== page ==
Lois: You have some wonderful titles in your book series. Where do your ideas come from?
Tim: I have lots of ideas! Too many! It’s about choosing the right ones. Seeing the kids react and love the show is very rewarding. The names of the books, well that’s my thinking, plus I have two educators who work with me and help with some of the ideas. We call the kids who read our books and watch the show, Tiger Cubs, because ultimately we are a vehicle to make them into great young people.
Lois: I know that you feel very strongly about the literacy problem that exists around the world today. Did you always have this passion, to tackle the literacy gap and educate in this way?
Tim: I don’t think I have always had this passion because I didn’t know about it until 2020. When I came up with the dream of the adventures of Tiger and Tim over ten years before I actually implemented it with the show, I didn’t know about the literacy gap. Covid 19 changed everything for everyone, and it brought forward digital learning by at least 10 years and has massively impacted the literacy standard and the literacy gap. I haven’t always been a fighter for literacy equality until 2020, but I have always at heart been an educator. I have a 1st class honours in History. I know the value of education. There can be no more important message than reading being the gateway to all learning. I’m the son of a speech and drama teacher who very much inspired me to become a broadcaster and journalist, and actor when I was younger. I truly believe that Tiger has a chance of trying to close the literacy gap because he represents the children. He is a child prodigy himself who has learnt everything himself. When he left the jungle to come into the “real world” Tiger couldn’t read or write, he learnt it all, and any child can do the same. That is what he stands for, he stands for all of them, and I’m just here to help him on his way, to deliver on that.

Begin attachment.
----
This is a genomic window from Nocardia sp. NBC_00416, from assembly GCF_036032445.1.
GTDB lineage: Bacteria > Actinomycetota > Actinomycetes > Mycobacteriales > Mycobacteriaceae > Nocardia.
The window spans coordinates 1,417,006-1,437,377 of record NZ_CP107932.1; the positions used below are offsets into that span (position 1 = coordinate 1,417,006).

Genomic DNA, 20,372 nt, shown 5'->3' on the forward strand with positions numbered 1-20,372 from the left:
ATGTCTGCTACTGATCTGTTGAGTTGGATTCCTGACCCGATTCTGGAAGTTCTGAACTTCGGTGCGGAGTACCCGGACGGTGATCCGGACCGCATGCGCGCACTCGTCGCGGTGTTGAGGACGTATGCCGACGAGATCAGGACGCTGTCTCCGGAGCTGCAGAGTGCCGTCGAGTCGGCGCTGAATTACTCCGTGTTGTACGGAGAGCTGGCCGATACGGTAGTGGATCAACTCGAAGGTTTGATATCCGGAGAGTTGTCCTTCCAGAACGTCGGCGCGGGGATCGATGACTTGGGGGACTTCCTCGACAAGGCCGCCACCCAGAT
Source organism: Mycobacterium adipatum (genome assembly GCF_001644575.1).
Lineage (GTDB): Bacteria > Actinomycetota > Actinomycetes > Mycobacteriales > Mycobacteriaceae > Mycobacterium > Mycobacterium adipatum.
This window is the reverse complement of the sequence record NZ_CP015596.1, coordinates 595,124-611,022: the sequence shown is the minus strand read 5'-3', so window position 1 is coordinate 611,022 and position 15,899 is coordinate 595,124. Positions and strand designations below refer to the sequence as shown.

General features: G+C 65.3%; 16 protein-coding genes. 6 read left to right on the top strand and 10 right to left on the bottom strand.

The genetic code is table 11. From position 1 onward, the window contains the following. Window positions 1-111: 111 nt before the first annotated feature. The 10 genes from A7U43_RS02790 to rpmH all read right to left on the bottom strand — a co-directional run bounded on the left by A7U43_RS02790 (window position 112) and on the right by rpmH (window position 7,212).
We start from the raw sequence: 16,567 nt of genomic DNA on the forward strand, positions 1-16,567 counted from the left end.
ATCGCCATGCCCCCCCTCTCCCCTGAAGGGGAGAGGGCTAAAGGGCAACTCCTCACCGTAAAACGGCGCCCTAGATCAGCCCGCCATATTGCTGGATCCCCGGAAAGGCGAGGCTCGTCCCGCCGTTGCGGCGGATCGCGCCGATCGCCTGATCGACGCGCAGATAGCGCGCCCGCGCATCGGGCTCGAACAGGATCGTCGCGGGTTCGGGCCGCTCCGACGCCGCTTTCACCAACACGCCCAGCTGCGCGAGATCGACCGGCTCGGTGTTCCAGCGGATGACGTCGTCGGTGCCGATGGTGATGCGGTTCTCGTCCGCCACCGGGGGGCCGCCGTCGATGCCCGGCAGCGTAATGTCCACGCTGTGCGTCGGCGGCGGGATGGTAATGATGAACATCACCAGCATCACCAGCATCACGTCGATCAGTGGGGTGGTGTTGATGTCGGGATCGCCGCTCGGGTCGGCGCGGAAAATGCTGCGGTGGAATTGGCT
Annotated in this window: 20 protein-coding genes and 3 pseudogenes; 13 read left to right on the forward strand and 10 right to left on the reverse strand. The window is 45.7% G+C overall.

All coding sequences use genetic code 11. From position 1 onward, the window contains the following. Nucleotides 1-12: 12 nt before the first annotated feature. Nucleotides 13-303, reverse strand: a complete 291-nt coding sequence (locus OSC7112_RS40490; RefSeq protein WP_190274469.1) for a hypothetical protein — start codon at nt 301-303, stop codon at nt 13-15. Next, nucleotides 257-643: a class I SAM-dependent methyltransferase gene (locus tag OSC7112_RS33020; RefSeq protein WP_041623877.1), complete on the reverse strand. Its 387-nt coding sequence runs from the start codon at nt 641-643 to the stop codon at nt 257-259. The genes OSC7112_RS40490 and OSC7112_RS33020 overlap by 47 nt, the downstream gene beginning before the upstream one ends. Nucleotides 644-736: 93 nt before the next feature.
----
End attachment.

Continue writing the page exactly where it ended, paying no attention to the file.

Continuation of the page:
Lois: It’s obvious that you are a complete natural when it comes to entertaining! What is your first love? Being an author, or an actor presenting the shows?